- October Sky is set in Coalwood, West Virginia, a real town founded, owned, and operated by the Carter Coal Company and then sold to the Consolidation Coal Company (which became the Olga Coal Company...) to house workers at the Coalwood mine. Attempts to unionize the mine are part of the story.
- EUReKA centers around Global Dynamics, with it's mayor even being a former employee.
- Firefly: Jayne explicitly uses this term for Canton, the ceramics workers' town on Higgins' Moon in "Jaynestown". It's one of the bad ones: Magistrate Higgins pays the workers almost nothing so he can get filthy rich, and they're mostly indentured so they can't legally quit. The RPG rulebook says that Higgins' son has been working to improve conditions since the episode, however.
- In The Secret World of Alex Mack, nearly everyone in the town works for the chemical company that sprayed Alex.
- In the episode "A Private War" of the TV show Guns of Paradise, a mining company uses strongarm tactics to try to buy or ruin all independent businesses in town.
- The Sliders episode "Season's Greetings" had the Sliders land near a city sized mall that was effectively one of these, turned Up to Eleven. Not only were prices exorbitant and wages low, but:
- Cash was not allowed, only the mall's debit accounts.
- Employees in the mall were required to spend 80% of wages earned within the mall. Failure to do so would cause your wages to be docked.
- Those who took on actual debt to pay for their purchases were forced to wear an electronic shackle that prevented them from leaving the mall.
- The mall was also secretly using Subliminal Advertising to get people to spend more money on things they didn't really need. Of all of these, this is the only thing the mall was doing that most people on that world considered immoral or illegal.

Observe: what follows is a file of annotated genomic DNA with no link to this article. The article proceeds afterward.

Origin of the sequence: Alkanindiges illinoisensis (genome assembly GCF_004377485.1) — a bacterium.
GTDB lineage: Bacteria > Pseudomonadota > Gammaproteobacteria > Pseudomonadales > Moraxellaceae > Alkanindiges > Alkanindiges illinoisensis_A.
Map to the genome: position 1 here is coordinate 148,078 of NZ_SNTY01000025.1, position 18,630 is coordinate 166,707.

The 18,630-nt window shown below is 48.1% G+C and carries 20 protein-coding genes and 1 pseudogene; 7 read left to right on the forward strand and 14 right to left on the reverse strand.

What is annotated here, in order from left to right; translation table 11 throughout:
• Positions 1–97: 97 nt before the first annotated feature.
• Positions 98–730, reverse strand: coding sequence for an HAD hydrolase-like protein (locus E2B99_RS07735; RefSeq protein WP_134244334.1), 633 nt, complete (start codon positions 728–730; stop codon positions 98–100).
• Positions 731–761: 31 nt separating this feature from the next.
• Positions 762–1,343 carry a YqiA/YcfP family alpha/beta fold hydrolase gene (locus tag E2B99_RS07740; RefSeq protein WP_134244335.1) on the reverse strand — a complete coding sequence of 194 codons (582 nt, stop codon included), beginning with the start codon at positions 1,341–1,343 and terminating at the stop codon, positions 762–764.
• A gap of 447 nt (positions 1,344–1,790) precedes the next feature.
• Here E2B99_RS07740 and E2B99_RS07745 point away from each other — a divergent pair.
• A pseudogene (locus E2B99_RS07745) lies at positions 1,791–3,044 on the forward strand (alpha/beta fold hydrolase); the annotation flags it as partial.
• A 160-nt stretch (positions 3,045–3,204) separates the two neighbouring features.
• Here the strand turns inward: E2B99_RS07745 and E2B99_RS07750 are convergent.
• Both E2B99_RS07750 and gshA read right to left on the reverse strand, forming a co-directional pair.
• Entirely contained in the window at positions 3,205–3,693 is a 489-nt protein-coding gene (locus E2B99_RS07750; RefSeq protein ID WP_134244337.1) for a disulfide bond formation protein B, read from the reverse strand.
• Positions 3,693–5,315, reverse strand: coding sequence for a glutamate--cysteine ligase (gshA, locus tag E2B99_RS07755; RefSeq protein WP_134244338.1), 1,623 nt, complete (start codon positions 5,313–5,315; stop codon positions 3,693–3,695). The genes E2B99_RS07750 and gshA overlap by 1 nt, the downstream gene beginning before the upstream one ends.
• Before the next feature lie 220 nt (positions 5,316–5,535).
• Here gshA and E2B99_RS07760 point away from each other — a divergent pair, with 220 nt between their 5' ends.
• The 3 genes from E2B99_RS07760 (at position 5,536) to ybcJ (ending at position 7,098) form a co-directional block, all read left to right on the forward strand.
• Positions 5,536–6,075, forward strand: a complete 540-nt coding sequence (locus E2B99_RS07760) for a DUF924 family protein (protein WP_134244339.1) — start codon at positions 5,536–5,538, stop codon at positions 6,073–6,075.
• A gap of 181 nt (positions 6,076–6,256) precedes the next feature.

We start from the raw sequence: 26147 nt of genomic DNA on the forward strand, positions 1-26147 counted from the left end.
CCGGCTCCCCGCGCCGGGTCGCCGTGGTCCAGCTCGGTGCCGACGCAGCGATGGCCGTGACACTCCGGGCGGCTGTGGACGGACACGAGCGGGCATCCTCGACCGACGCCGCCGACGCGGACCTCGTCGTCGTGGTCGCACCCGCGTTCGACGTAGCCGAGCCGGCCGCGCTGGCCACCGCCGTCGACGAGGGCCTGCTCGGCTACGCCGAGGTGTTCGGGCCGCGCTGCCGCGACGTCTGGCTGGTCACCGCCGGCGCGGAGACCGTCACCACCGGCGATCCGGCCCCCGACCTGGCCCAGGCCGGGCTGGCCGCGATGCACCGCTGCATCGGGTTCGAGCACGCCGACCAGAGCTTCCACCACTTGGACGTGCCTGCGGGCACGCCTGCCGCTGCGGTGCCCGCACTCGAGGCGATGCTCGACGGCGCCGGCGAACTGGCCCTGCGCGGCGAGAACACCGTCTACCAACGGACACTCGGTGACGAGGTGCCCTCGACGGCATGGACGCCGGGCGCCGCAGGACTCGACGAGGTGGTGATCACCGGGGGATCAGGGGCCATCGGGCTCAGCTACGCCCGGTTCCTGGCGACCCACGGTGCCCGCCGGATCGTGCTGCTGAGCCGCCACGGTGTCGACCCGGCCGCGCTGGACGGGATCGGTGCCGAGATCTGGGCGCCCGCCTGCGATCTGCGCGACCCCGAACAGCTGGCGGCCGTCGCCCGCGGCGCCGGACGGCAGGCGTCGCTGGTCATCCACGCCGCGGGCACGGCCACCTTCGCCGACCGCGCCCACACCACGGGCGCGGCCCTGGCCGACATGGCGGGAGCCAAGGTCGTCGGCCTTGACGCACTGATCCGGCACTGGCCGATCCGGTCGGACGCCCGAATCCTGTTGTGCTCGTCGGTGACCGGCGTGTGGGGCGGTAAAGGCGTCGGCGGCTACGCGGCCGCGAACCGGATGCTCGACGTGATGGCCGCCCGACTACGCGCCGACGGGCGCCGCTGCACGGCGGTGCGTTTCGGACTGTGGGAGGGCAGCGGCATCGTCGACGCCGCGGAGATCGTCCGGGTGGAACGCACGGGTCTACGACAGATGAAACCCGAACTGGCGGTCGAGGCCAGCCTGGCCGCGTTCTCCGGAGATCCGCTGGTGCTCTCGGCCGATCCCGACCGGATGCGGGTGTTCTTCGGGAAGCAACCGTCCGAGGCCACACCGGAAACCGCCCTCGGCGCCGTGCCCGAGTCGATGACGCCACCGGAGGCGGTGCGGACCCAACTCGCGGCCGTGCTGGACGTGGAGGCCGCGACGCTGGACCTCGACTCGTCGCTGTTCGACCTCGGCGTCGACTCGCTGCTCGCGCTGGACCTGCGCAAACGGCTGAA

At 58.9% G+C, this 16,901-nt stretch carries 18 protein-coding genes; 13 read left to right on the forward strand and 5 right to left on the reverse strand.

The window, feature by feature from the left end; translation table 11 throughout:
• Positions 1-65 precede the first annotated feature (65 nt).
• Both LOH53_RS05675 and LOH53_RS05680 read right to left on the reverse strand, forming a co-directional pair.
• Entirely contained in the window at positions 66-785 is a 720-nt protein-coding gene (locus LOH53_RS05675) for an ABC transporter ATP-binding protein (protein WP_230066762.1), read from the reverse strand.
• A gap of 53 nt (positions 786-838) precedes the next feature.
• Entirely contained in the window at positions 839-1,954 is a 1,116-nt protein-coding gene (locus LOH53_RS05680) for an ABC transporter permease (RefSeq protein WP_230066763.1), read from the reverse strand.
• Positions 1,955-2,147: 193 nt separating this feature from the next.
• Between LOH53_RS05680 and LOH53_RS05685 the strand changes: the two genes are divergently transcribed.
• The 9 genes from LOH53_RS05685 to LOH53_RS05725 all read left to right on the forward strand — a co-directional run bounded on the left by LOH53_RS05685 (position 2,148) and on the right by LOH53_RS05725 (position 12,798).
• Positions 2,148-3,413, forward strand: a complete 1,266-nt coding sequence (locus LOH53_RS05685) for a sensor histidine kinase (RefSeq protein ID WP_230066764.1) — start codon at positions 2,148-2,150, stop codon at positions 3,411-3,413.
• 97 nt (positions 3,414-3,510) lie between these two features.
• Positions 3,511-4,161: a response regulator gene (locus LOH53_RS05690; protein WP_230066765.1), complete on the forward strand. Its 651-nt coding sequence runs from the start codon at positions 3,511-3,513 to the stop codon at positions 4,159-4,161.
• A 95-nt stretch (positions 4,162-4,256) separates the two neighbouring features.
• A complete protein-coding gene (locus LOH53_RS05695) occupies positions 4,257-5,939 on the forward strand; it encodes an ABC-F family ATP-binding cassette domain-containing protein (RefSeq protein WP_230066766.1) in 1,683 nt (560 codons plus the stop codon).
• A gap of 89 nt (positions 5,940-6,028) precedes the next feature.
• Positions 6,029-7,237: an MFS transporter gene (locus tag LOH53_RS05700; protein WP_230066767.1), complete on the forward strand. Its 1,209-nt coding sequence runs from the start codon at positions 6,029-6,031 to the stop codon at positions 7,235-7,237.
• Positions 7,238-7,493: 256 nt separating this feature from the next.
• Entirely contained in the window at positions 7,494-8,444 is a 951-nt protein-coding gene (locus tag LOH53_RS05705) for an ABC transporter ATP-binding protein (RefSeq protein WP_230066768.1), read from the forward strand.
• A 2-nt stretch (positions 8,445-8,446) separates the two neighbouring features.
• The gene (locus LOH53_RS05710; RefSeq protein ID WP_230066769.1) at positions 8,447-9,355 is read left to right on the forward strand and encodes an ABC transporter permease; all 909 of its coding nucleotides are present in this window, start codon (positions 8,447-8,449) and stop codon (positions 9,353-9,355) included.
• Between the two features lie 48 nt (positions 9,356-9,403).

- Quarra, in the Star Trek: Voyager episode "Workforce", appears to be a Company Planet.
- Classic Traveller Double Adventure 3 "Death Station". The adventure starts with the PCs on the planet Gadden, working at a small mining camp. The wages are cheap and the expenses are exorbitant, and the PCs are in debt over their heads to the company store.
- Killer7 contains a subversion. The stage Cloudman takes place within a company town, but the end of the stage reveals that the company itself isn't even real, and the monolithic building the city is built around is just a flat prop.
- In Star Trek Online, the player is sent to investigate a planet with a Romulan mining town, completely controlled by a Ferengi and a mining company. The people are living in squalor. They're allowed just enough currency to buy upgrades for their machinery, or food, but not both. The Ferengi in charge mentions how prices for food rations have doubled due to recent events. Further investigation reveals a hidden Romulan communications base, with the Romulans in charge paying off the Ferengi to keep quiet.
- Midgar (and Junon, and really the whole world) from Final Fantasy VII, a colossal metropolis constructed and ruled explicitly by the Shinra corporation.
- Finkton from Bioshock Infinite hits pretty much all the marks. Long, strictly-enforced working hours, pitiful wages that are paid in scrip only usable at the company store, and propaganda all over the place trying to convince employees they don't need things like sick leave or lunch breaks.
- Detroit Deluxe from Motorcity seems partly based on Midgar; while they're both Sci-Fi Company Towns built over massive slums, Deluxe favors the Ascetic Aesthetic in comparison to Midgar's Diesel Punk.
- For list of company towns in the world, see the other wiki.
- The closed cities played a similar role in the Soviet Union, except they were usually built around state-controlled research institutes and military (particularly nuclear and aerospace) production facilities rather than privately-owned companies. Currently, both closed cities and the more traditional company towns exist in Russia, the latter tend to be concentrated in the resource-rich but severe Northern Siberia. Including a whole Company City, Norilsk.